Just 20 minutes away from Crosswoodhill and 10 miles to the south of Edinburgh City Centre and away from all the hustle and bustle, Midlothian offers tranquil woodlands, mediaeval castles, and the chance to tee off on beautiful country golf courses.
Anything else in Midlothian to excite the visitor? Plenty. First, there’s Rosslyn Chapel, with the finest mediaeval stone carving in Scotland, including the famous “Prentice” Pillar, and its links to the mediaeval order of the Knights Templar and freemasonry. Built in 1446 this Gothic chapel suddenly became the focus of huge media attention following its role in Dan Brown’s blockbuster novel, the Da Vinci Code, with its themes of coded messages and the Holy Grail.
By way of complete contrast, a few miles down the road, Midlothian’s coal-mining heritage can be explored at the fascinating Scottish Mining Museum at Newtongrange based at one of the finest surviving examples of a Victorian colliery in Europe, the Lady Victoria Colliery. Take the Magic Helmet Tour, marvel at the engineering brilliance behind the machinery and retrace the “black diamond” struggles of an underground way of life now vanished.
Emerge into the fresh air and several other options in Midlothian compete for your choice. Wet? Retreat inside again to Butterfly and Insect World near Lasswade. Children love the close encounters of the crawly kind, that jungle feeling. It’s adjacent to Dobbie’s Garden Centre and just down the road from IKEA at Straiton. Yes, guests do migrate to this Swedish superstore quite often!
On the other side of the Pentlands from us, and in Midlothian, there are some splendid hill walks for all ages and you can tackle waymarked walking tracks and paths varying between 1.5 kms and 20 kms. long. Other wonderful trails for all ages, such as the glorious woodland walks in Roslin Glen and Vogrie Country Parks are well described in the free “Explore Midlothian” walking guide we keep in our cottages. And if you have any fishermen in your group, provided they have their rods with them and obtain a permit, they can enjoy some reservoir fishing.
So please don’t just think of Midlothian as a mere background for a movie, the Da Vinci Code. Only 20 – 40 minutes away from here, it’s definitely worth exploring.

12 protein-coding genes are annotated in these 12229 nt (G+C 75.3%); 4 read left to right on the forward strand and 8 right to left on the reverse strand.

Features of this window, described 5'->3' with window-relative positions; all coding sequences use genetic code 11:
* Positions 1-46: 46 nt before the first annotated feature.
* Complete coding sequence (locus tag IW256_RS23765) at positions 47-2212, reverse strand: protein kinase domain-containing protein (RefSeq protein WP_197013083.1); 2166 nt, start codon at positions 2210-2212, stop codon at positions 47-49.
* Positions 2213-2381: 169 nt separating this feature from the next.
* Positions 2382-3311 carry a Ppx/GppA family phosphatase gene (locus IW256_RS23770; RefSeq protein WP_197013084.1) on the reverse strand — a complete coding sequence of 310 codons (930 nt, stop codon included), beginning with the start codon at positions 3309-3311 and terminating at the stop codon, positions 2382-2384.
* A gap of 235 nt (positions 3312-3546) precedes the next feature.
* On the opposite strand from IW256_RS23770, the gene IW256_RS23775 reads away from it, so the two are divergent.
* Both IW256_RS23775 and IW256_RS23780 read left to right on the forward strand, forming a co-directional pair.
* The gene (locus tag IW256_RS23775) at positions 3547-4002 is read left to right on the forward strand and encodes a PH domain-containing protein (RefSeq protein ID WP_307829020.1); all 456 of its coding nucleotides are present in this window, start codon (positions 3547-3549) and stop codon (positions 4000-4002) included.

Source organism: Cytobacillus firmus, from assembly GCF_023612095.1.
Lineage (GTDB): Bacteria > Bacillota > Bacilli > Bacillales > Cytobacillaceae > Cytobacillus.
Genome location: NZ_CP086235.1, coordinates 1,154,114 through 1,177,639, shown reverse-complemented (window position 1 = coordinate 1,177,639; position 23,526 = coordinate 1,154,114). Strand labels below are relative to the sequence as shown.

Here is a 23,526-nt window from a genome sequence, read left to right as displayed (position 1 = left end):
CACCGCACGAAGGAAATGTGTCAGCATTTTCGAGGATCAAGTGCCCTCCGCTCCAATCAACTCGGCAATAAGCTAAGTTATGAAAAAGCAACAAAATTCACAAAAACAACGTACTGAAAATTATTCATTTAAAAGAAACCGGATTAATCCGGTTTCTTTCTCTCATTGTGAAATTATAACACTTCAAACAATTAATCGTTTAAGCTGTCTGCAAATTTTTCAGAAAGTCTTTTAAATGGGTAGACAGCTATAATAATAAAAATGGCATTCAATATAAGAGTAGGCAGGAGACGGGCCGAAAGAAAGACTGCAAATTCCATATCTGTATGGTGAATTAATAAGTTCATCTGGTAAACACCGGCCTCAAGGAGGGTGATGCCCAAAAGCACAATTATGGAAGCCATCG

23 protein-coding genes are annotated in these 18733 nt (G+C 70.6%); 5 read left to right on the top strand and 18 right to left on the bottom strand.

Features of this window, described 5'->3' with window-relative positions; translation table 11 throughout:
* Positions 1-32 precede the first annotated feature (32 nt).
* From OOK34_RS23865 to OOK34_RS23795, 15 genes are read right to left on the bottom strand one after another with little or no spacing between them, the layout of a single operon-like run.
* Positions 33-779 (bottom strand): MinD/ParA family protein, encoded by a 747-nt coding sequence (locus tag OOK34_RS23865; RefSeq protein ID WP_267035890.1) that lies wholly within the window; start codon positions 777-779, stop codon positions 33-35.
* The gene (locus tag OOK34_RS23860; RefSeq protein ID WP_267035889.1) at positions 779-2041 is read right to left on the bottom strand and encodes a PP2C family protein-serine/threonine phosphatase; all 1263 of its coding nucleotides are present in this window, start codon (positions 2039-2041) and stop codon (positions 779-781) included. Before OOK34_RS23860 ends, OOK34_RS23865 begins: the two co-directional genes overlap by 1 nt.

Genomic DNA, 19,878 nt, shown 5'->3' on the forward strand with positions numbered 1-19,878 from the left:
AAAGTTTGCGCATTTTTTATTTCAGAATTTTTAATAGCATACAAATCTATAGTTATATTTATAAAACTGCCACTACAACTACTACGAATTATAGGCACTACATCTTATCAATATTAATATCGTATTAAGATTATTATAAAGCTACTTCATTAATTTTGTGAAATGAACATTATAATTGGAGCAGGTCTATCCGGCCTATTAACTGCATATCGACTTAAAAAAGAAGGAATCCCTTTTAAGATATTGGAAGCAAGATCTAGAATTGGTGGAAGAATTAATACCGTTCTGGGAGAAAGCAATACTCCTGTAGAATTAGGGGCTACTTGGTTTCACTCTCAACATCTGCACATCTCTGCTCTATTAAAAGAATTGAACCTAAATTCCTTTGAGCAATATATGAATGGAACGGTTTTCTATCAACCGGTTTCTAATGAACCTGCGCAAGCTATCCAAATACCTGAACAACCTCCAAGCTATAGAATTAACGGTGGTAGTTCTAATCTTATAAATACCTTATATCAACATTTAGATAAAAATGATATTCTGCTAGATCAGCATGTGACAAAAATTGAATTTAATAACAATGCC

Pack into the car a book, swimming gear, golf clubs perhaps, and excited people keen to capture any sunshine about. Head off to East Lothian, taking the Edinburgh by-pass through Midlothian, and within an hour you are at Musselburgh Racecourse, the start of the East Lothian Coastal Trail. Bracing salty sea air and miles of coastline and award-winning beaches soon await. The stretch of shore from Gullane to Yellowcraig is perfect for a walk, a dip into the sea, or a picnic. Gullane is also the home of Muirfield, one of the finest championship golf courses in the world.
Drive on for a sighting of the Bass Rock, plug of a long vanished volcano. It stands offshore from North Berwick and is home to about 14,000 gannet nest sites, and can be viewed on boat trips or, close-up, from the 5 STAR award-winning visitor attraction, the Scottish Seabird Centre. Here you can zoom in on amazing wild-life spectacles via remote video cameras beaming live pictures into the Centre, watch puffins spring-cleaning their burrows, peregrine falcons feasting on their prey, and find yourselves absorbed watching the antics of those magnificent gannets. You can even zoom in close enough to examine the identity ring on a bird’s foot! In winter you might glimpse those adorable fluffy white seal pups. If you are very lucky you might even see a dolphin.
North Berwick is a smart seaside resort with attractive sandy beaches and a picture postcard harbour. As you leave the town an impressive silhouette emerges, the old red-stone fortress of Tantallon Castle (pictured above) guards a craggy headland looking out to the Bass Rock offshore. Dating back to the 14th century it is rich in history and atmosphere. And just a few minutes away is equally impressive Dirleton Castle.
The East Lothian Coastal Trail continues, passing the enchanting coastline of the John Muir Country Park before bringing you to the seaside town of Dunbar. Here younger children will enjoy the variety offered at East Links Family Park
But a day spent in East Lothian doesn’t need to be beside the seaside. Since the arrival of Concorde, the Museum of Flight at East Fortune Airfield has become more than just a World War 11 airfield with lots of interesting aircraft. Visitors can now discover the story of Concorde from the race to break the sound barrier to the arrival of Scotland’s Concorde at its new home here. Let your imagination fly. Better still get a taste for the jet-set lifestyle by pre-booking a Concorde Boarding Pass.
Or call in at Pencaitland where whisky lovers will enjoy a guided tour (with sampling) at Glenkinchie, a working distillery.
Award-winning beaches, flights, whisky, golf, rolling farmland, rugged coastline, castles, harbour towns and sea-birds. Add up all this diversity and that’s East Lothian for you.